The signs say it explicitly: no ball games. The tall fences imply it. The message is reinforced by parents who, fearful of violence and drugs, keep their children indoors every evening.
In parts of Scotland, children constantly face barriers to playing freely, but one project has set out to change that in some of the country's poorest communities.
The year-long Active Play trial with primary children in Glasgow's East End has taken a counter-intuitive approach to encouraging young people to take up sport, letting them run free without the burden of coaching or timetables - or, indeed, any mention of sport, at least at first.
Active Play forms part of the legacy push associated with next year's Commonwealth Games and relies on spur-of-the-moment enthusiasm. A team of "play rangers" from the charity Possibilities for East End Kids (PEEK) knock on doors and send text messages to remind parents that an Active Play session is about to start. Children can arrive or leave at any time.
Sessions are free and take place outdoors from about 3.30pm to 5pm most weekdays. Rangers are ready to provide children with red wellington boots and raincoats so that only the worst weather leads to cancellation.
At their first sessions, the children are allowed simply to run around and play, supervised by the rangers. Later on, they are permitted to try athletics, basketball and tennis, although free play continues for those who prefer to stick with that. Those who show most enthusiasm for sport are introduced to structured coaching elsewhere.
Interim evidence on the scheme, which has involved 280 children since it began in December, shows that over a six-month period from February to July this year, 39 out of 95 children at the Cranhill site have gone on to formal sports sessions. At another site in Cadder, 37 out of 95 children have done so. A full report is due out in early 2014.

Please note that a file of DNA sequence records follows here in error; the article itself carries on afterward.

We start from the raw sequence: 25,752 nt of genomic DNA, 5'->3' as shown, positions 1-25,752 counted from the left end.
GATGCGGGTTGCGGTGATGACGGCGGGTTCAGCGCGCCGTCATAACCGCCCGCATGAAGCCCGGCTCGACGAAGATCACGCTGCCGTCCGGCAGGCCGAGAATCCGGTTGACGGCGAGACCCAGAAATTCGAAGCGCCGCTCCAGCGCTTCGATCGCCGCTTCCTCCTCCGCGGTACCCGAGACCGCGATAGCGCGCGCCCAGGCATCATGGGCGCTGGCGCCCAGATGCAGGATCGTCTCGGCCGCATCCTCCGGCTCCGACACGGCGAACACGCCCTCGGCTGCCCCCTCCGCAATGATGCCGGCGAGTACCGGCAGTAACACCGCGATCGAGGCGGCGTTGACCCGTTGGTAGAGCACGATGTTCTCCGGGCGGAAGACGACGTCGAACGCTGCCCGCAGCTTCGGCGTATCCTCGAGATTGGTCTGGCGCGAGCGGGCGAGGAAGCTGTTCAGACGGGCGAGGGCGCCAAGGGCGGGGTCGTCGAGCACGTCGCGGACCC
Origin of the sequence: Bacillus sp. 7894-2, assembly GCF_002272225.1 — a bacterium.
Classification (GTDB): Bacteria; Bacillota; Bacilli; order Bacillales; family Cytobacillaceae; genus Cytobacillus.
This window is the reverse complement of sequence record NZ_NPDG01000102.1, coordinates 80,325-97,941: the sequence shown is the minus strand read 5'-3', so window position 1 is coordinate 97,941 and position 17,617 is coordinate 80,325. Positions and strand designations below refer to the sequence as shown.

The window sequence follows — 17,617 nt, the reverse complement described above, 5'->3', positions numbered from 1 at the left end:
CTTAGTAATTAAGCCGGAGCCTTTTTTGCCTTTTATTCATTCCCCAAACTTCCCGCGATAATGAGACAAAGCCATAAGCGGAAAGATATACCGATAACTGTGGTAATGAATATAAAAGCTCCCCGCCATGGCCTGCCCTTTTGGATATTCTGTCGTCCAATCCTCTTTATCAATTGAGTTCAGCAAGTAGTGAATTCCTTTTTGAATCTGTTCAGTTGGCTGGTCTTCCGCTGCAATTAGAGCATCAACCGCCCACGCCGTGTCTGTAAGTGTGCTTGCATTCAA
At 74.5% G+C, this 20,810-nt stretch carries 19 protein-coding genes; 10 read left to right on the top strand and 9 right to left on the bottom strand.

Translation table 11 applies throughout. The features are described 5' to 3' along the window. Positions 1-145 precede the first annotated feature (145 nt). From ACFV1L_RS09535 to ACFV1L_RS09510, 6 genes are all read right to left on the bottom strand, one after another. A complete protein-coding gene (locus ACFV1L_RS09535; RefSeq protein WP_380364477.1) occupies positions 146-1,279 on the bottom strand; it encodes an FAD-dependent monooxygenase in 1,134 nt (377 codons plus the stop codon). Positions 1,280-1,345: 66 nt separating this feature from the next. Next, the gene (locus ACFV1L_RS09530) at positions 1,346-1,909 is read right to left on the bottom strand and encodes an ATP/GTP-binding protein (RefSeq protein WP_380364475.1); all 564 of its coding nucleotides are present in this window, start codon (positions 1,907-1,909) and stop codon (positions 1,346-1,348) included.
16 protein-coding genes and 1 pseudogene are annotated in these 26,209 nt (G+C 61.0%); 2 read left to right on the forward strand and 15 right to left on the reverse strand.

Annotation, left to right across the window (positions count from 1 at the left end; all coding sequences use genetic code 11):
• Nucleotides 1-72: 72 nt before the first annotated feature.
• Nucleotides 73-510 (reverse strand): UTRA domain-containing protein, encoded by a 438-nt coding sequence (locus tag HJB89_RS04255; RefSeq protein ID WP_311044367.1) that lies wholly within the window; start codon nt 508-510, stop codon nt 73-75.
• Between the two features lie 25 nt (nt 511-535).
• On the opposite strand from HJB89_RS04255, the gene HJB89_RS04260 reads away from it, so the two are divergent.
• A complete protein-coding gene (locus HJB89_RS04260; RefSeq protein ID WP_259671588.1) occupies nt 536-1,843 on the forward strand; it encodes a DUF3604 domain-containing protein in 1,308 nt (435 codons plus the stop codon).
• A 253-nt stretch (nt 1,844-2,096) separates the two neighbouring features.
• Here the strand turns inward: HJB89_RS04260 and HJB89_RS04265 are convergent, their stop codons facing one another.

There has been no other project like it, according to Julia Abel, a performance adviser at Inspiring Scotland, the philanthropic organisation that provides half the project's #163;30,000 funding (the other half comes from the government). Although other play-based projects have existed in Scotland, she said that Active Play was the first to create a pathway from free play to structured coaching.
"It's about levelling the playing field in Scotland," Ms Abel said. "A lot of sporting activity is inaccessible if you haven't been lucky enough in life to have parents who support you or you're not from a fairly middle-class community."
Exceptional sporting talent might be hidden in deprived communities, she said, but children were often discouraged from being active by "no ball games" signs or the partitioning of public areas with tall fences. Some parents kept their children indoors because they perceived their community to be rife with violence and drugs, she added.
Theresa Campbell, a senior teacher in primary physical education at the University of Glasgow, has evaluated the scheme; she found that children had more energy and were happier after taking part in Active Play.
"You see children experiencing the joy of play in their own local environment and developing the skills and motivation to organise their own activities with friends," she said. "The Active Play team were supporting and encouraging the children's play rather than leading or controlling their activity, and, for me, this is what makes this programme special."
The people behind the initiative are looking at ways to keep the project going after the trial ends in December. Aidan Gallacher, project manager with Active East, a 2014 Commonwealth Games legacy programme that works with PEEK, said: "It is really getting back to the 'jumpers for goal posts' culture that so many generations have enjoyed and benefited from in the past."
Play's the thing
The Scottish government launched a "national play strategy" in June. It states that schools which "provide rich outdoor free play environments report happier children, better break-time behaviour and children who are better able to concentrate in class".
The Active Play trial is part of the government's #163;1.9 million investment in the Go2Play fund, which is run by philanthropic organisation Inspiring Scotland.